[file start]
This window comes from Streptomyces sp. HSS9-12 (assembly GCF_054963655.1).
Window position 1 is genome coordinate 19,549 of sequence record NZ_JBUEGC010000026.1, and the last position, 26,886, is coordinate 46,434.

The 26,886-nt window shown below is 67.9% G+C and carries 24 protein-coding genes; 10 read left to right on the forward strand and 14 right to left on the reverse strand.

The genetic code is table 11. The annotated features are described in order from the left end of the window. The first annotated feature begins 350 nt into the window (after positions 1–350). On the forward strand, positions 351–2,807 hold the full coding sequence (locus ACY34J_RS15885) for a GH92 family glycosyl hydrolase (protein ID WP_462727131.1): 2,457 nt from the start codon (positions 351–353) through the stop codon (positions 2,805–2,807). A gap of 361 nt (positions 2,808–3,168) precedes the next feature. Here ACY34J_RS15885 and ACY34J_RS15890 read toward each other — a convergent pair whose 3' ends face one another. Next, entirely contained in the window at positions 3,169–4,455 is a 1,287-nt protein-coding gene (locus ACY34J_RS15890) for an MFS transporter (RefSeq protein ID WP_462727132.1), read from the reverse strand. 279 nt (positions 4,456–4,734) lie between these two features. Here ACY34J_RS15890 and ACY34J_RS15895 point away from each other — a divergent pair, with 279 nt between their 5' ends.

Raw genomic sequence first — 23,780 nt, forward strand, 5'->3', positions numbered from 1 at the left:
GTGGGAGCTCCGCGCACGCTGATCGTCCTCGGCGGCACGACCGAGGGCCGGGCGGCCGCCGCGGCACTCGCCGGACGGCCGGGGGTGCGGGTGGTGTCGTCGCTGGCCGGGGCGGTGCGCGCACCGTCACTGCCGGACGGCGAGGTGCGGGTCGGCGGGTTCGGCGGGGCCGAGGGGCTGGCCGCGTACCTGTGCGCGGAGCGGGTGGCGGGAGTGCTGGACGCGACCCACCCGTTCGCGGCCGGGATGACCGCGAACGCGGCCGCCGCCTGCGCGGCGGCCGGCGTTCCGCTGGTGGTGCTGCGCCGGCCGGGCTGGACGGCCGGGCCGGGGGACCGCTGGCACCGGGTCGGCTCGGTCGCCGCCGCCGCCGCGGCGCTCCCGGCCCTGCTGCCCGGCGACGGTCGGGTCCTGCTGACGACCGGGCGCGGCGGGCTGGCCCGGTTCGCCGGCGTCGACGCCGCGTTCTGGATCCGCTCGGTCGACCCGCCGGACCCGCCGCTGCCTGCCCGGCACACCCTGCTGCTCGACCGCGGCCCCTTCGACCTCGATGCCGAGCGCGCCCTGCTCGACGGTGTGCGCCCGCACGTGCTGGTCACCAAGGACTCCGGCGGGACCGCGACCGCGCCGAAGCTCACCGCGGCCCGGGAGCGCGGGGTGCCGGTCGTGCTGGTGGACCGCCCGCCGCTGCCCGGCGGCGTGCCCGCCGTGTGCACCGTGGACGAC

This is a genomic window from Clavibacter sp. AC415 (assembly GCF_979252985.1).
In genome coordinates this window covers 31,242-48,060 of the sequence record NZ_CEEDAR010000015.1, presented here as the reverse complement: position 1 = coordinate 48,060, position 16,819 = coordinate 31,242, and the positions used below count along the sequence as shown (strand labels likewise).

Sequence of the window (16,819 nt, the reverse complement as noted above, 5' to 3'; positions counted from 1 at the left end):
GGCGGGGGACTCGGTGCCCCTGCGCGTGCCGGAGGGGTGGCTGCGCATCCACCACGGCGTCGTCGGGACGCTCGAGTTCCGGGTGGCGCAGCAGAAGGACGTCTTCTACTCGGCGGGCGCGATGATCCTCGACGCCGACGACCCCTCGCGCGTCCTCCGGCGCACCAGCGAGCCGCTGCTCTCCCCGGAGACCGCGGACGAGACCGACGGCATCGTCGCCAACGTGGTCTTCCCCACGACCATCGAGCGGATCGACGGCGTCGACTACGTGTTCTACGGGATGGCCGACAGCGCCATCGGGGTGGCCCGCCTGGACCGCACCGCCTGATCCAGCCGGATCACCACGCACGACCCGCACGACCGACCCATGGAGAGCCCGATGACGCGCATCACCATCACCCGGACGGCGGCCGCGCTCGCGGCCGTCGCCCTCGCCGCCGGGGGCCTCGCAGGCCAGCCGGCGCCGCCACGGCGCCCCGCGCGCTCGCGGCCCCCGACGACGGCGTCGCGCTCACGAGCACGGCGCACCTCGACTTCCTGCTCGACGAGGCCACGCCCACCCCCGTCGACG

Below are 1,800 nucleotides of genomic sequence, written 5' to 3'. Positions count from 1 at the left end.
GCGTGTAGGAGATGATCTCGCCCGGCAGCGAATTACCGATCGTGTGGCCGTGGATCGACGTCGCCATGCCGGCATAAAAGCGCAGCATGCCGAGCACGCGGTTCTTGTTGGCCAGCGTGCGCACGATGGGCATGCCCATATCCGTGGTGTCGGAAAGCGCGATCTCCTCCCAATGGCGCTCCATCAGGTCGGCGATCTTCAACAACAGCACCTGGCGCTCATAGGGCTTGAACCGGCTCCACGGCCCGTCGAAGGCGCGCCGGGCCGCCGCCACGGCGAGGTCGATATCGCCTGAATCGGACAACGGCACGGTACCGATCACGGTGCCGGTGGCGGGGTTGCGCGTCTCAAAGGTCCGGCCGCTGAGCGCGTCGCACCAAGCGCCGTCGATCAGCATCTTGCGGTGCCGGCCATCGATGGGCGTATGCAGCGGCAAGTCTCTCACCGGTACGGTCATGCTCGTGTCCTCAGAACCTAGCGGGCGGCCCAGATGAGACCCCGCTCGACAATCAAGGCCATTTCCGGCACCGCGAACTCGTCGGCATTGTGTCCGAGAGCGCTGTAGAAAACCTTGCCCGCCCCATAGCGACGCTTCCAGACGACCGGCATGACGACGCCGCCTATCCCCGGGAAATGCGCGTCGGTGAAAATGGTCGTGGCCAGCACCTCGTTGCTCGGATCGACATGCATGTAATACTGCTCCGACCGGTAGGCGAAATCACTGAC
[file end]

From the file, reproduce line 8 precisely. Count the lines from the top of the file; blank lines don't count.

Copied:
In genome coordinates this window covers 31,242-48,060 of the sequence record NZ_CEEDAR010000015.1, presented here as the reverse complement: position 1 = coordinate 48,060, position 16,819 = coordinate 31,242, and the positions used below count along the sequence as shown (strand labels likewise).